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Take a Look at the Five and Ten

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Ori’s holidays are an endless series of elaborately awful meals cooked by her one-time stepfather Dave’s latest bride. Attended by a loose assemblage of family, Ori particularly dreads Grandma Elving—grandmother of Dave’s fourth wife—and her rhapsodizing about the Christmas she worked at Woolworth’s in the 1950s. And, of course, she hates being condescended to by beautiful Ori’s holidays are an endless series of elaborately awful meals cooked by her one-time stepfather Dave’s latest bride. Attended by a loose assemblage of family, Ori particularly dreads Grandma Elving—grandmother of Dave’s fourth wife—and her rhapsodizing about the Christmas she worked at Woolworth’s in the 1950s. And, of course, she hates being condescended to by beautiful, popular Sloane and her latest handsome pre-med or pre-law boyfriend. But this Christmas is different. Sloane’s latest catch Lassiter is extremely interested in Grandma Elving’s boringly detailed memories of that seasonal job, seeing in them the hallmarks of a TFBM, or traumatic flashbulb memory. With Ori’s assistance, he begins to use the older woman in an experiment—one she eagerly agrees to. As Ori and Lassiter spend more time together, Ori’s feelings for him grow alongside the elusive mystery of Grandma’s past. From beloved New York Times bestselling, multiple-award-winning author Connie Willis comes another enchanting science fictional Christmas tale and screwball comedy, Take a Look at the Five and Ten. Readers in the need for a dose of Willis’s humor and heart will want to curl up with this novella for the holidays.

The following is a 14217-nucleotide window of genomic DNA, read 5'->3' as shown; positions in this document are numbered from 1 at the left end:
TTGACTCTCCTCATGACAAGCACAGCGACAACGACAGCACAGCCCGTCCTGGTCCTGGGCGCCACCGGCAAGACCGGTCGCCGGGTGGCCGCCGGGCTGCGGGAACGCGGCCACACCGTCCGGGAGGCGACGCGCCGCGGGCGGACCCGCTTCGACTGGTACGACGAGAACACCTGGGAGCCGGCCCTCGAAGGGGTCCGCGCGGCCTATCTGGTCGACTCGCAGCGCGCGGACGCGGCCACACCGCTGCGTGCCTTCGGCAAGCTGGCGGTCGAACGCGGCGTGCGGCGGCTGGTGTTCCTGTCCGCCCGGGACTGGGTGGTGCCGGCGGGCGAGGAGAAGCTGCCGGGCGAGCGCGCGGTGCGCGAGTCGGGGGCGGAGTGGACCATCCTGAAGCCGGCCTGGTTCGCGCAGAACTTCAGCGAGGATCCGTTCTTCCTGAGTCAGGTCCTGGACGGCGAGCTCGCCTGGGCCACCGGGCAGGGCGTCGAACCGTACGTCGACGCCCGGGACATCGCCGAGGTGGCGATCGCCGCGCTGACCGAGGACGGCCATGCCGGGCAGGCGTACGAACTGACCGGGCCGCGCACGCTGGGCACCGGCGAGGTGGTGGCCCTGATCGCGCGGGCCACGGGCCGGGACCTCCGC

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Ori’s holidays are an endless series of elaborately awful meals cooked by her one-time stepfather Dave’s latest bride. Attended by a loose assemblage of family, Ori particularly dreads Grandma Elving—grandmother of Dave’s fourth wife—and her rhapsodizing about the Christmas she worked at Woolworth’s in the 1950s. And, of course, she hates being condescended to by beautiful Ori’s holidays are an endless series of elaborately awful meals cooked by her one-time stepfather Dave’s latest bride. Attended by a loose assemblage of family, Ori particularly dreads Grandma Elving—grandmother of Dave’s fourth wife—and her rhapsodizing about the Christmas she worked at Woolworth’s in the 1950s. And, of course, she hates being condescended to by beautiful, popular Sloane and her latest handsome pre-med or pre-law boyfriend. But this Christmas is different. Sloane’s latest catch Lassiter is extremely interested in Grandma Elving’s boringly detailed memories of that seasonal job, seeing in them the hallmarks of a TFBM, or traumatic flashbulb memory. With Ori’s assistance, he begins to use the older woman in an experiment—one she eagerly agrees to. As Ori and Lassiter spend more time together, Ori’s feelings for him grow alongside the elusive mystery of Grandma’s past. From beloved New York Times bestselling, multiple-award-winning author Connie Willis comes another enchanting science fictional Christmas tale and screwball comedy, Take a Look at the Five and Ten. Readers in the need for a dose of Willis’s humor and heart will want to curl up with this novella for the holidays.

30 review for Take a Look at the Five and Ten

  1. 4 out of 5

    Faith